Carl Gangolf Kayser (or Carl Gangolph Kaiser; born 12 February 1837, in Vienna; died 2 September 1895) was an Austrian architect at the service of Emperor Maximilian I of Mexico, during the Second Mexican Empire. In the later part of his life he returned to Austria and worked on restoring medieval castles.
Carl Gangolf Kayser was enrolled in the sculpture class of the Academy of Fine Arts of Vienna and in that of Munich. So far, we do not know about any formal architectural studies of Kayser. He was an auditor to architecture with Friedrich von Schmidt in Vienna and specialized later on in Mediaeval and Gothic revival architecture.
After several trips, he was appointed court architect by Emperor Maximilian I of Mexico in 1866. After arriving in Mexico City, he planned various architectural projects in the Palacio Nacional and the Chapultepec Castle. Drawings of other Mexican projects exist in archives in Mexico City, but nothing was realized. He continued the work of the architects Julius Hofmann and Ramón Rodríguez Arangoity. But he had to abandon most of his plans for Chapultepec after the fall of Maxmilian. The Prefect of the Court officially notified Kayser of his appointment as Court Architect in February 1866, almost two years after the arrival of emperor Maximilian in Mexico.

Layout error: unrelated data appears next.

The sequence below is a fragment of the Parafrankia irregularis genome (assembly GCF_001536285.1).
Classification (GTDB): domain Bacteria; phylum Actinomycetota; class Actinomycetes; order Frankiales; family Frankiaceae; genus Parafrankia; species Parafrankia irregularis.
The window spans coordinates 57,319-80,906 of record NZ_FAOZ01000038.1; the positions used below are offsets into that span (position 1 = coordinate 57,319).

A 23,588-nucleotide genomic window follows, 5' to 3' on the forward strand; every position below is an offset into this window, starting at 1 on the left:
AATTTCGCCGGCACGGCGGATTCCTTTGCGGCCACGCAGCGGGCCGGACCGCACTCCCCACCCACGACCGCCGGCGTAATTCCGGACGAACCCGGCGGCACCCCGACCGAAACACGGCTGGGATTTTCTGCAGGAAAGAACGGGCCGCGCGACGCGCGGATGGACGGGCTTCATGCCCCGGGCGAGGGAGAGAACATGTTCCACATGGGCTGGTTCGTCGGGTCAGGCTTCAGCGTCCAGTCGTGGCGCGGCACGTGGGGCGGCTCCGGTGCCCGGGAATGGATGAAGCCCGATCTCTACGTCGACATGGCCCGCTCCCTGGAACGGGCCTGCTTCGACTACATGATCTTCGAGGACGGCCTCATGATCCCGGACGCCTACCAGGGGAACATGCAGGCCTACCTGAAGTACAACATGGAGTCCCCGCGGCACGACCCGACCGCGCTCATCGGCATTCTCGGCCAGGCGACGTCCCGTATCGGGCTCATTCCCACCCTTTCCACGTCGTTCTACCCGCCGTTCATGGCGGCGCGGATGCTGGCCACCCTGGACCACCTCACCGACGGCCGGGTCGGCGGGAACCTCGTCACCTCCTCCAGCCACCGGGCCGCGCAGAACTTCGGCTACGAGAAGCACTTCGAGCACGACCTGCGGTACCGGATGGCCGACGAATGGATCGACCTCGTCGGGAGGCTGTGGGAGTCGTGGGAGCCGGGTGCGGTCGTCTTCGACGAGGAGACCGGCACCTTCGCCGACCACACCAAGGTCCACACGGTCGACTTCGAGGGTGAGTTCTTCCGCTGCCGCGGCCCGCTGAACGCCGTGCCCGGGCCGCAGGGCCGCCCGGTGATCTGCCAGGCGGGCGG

Kayser is an interesting figure in part because of all the drawings of projected buildings he left behind, but he did very little in Mexico. Julius Hofmann and Ramón Rodríguez Arangoity were the builders of Chapultepec.
After the collapse of the Mexican Empire in 1867, Kayser returned to Austria, where he restored several medieval castles, such as Kreuzenstein, Hardegg or Liechtenstein Castle near Vienna.
- Plans for Chapultepec Castle
- Kreuzenstein Castle
- Hardegg Castle
- Liechtenstein Castle